Field Report 2015-12-15: New DS18B20 Sensor Chains Installed

A typical DS18b20 temperature string deployment

A typical deployment

The August deployment produced both success and failure from our 1st-generation temperature strings. We still managed to get both of those older units back on their feet with fresh batteries, and we add two beta units to the set.  I really had to scramble to get the new chains ready in time because we are spending more time on testing and calibration as I try to squeeze the best possible performance out of these humble DS18b20’s. It takes me about a day to solder and epoxy a  section with 8-12 sensors, so these instruments also represent a significant amount of build time. (note: the length of the wires in between nodes does not affect that time very much)

Although both of the alpha loggers passed the overnight tests following their first run, the shorter (25cm) chain developed a reading problem as soon as it was powered up. The fact that this error occurred before the unit went near the water tells me that it was either a sensor failure, or a problem with the connectors. I have been using Deans 1241 micro connectors between the segments because they seem really robust, but my gut tells me those break points could also add some signal reflection problems.

Here I am 'prospecting' for thermals by dangling a 24m chain from a life jacket and moving it around the cenote. I thik I will put a display screen on one of the next units to make this task easier.

We went hunting for potential deployment locations by dangling a 24m chain from a life jacket and moving it around the cenotes to generate profiles. I think I will put a display screen on one of the next units to make these ‘prospecting’ trips easier in the future.

The logger itself ran for the duration, but the log data was a string of the dreaded 85C (ie: 1360)  and ‘-1’ read errors.  Since these numbers are fairly distinctive, I will put an error check in code on startup to see if I can intercept this kind of problem in the future.  At least the pressure record from the MS5803 on the housing survived intact, and that sensor seems to be working again now that I have removed the Qsil silicone coating that I had over top of the sensor on the previous deployments.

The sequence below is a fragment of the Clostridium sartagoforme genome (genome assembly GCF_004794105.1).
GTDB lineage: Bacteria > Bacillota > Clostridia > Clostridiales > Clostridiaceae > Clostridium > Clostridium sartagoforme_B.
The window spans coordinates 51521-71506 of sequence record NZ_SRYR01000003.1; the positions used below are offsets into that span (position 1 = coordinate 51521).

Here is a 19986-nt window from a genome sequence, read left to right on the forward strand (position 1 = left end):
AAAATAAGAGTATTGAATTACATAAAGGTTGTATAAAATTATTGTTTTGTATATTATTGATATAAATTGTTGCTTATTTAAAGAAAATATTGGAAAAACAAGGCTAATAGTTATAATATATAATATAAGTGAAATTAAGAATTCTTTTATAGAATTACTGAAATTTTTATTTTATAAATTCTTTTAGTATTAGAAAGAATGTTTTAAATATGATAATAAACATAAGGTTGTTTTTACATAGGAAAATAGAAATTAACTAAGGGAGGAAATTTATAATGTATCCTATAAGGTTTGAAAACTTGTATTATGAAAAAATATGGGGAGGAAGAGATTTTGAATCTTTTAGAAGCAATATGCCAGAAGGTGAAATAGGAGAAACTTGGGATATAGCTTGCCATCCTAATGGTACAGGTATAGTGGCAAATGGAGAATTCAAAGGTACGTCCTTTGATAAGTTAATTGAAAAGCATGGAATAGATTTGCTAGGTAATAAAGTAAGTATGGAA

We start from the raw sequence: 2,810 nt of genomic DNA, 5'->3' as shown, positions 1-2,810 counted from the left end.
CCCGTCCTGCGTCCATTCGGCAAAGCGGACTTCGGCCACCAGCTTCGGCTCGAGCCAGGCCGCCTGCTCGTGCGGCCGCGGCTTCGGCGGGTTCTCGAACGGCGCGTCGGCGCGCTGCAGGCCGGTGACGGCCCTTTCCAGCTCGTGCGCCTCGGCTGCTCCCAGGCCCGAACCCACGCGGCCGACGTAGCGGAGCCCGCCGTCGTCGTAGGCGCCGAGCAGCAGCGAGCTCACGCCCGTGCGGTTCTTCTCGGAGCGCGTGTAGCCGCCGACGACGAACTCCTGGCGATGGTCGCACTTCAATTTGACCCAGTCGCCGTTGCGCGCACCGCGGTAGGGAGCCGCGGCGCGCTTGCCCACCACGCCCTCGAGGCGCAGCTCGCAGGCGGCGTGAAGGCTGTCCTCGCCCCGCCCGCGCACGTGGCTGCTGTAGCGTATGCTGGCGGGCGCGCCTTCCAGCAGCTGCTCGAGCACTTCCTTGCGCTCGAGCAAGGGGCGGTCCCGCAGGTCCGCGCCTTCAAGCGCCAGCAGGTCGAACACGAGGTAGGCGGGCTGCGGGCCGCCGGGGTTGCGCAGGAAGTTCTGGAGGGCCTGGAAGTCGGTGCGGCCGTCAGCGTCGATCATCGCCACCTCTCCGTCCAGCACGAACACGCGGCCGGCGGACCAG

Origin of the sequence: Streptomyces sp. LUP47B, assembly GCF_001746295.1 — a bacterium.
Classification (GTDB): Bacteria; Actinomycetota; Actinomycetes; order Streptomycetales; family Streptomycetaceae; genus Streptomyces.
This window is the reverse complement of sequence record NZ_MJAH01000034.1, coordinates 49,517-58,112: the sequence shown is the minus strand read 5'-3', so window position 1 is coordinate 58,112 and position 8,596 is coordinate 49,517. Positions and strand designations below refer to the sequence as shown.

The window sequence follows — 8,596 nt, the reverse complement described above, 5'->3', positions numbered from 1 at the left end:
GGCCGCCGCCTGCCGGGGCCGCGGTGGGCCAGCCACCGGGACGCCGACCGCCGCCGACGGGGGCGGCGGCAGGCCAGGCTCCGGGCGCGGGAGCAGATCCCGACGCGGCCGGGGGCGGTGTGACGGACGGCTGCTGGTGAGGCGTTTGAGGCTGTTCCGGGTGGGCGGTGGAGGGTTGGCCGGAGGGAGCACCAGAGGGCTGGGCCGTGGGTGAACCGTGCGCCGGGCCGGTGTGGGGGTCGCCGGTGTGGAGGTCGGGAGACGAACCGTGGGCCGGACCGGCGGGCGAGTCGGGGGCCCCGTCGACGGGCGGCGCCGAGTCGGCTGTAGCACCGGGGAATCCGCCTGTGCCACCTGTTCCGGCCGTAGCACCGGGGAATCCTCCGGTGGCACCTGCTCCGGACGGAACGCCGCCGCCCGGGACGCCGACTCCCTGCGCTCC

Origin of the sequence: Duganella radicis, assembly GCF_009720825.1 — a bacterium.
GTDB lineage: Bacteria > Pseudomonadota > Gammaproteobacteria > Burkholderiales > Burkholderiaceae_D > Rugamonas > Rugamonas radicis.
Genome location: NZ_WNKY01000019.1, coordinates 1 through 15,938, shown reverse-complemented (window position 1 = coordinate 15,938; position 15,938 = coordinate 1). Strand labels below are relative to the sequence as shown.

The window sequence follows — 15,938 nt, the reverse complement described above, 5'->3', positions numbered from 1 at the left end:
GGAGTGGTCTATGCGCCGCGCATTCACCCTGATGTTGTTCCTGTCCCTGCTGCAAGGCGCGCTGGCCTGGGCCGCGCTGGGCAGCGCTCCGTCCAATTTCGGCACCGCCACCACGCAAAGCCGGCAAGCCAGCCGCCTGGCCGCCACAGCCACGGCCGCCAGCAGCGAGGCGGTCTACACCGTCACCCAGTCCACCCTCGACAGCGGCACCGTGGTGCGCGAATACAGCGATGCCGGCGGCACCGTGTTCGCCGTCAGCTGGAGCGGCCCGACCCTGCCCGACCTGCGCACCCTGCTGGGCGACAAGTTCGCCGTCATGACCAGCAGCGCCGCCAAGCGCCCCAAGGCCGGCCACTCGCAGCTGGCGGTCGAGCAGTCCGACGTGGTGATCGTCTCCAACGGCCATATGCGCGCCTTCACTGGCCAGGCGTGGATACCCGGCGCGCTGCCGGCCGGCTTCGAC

I isolated the read fault to the first segment of the temperature sensor chain, and when that section was removed the rest of the sensors ran well enough. We decided to re-deploy the parts that were still running  (although the chain is now less than four meters long) and I brought the dodgy section home for some forensic testing. I am suspicious of the U-09LV urethane that I used on a few of the nodes, thinking that it’s higher moisture resistance might not compensate for the stiffness and overall durability of E-30CL.

Fortunately, the longer chain that we deployed in the deeper inland site performed well, giving us another record with sensors spanning the halocline:

raw data

Two months of raw DS18b20 output, Logger 46  (10m cable with 20 sensors). Note: the warmer temps shown at the top of this graph are from sensors deeper in the water column, while the cooler temperatures are from shallow sensors in fresh water

Even with relatively long 50 cm spacing, the large rain events of the season pushed the fresh/salt boundary around so much that several sensors (indicated here with 48pt moving averages) switched from the saline, to the fresh water, and then back again. It will be interesting to see if those bands tighten up, or spread out, after we apply our normalization factors.

New DS18b20 Temp strings ready to deploy.

This 6m x 24node chain has a 10m extension, allowing us to change sensor positions in the water column by simply tying off the excess.

After several meetings to obtain permission from the landowners, we managed to install our new set of DS18b20 temperature strings.  We decided to co-deploy a combination of high and low spatial resolution chains, so that we still have a good chance to get data, if one loggers dies.  Due to memory limitations, etc. I built them with twenty four sensor nodes per logger, and even with those spread out over 24m of cable, 3k3 pullup resistors are enough for the one wire communications. That’s aggressive enough to give me some concern about self-heating if I was doing multiple readings, but I figure that with the bus at 3.3v it probably just comes out in the wash.

This deployment site had significant amounts of hydrogen sulfide at depth which forms a visible layer that is shown well by these photos from Angelita.  It will be interesting to see how the chemistry affects our sensors. It certainly had an effect on me, as I was a little worse for wear after that dive.

 

This entry was posted in Developing a Temp.Chain, Expedition Reports & Updates. Bookmark the permalink.

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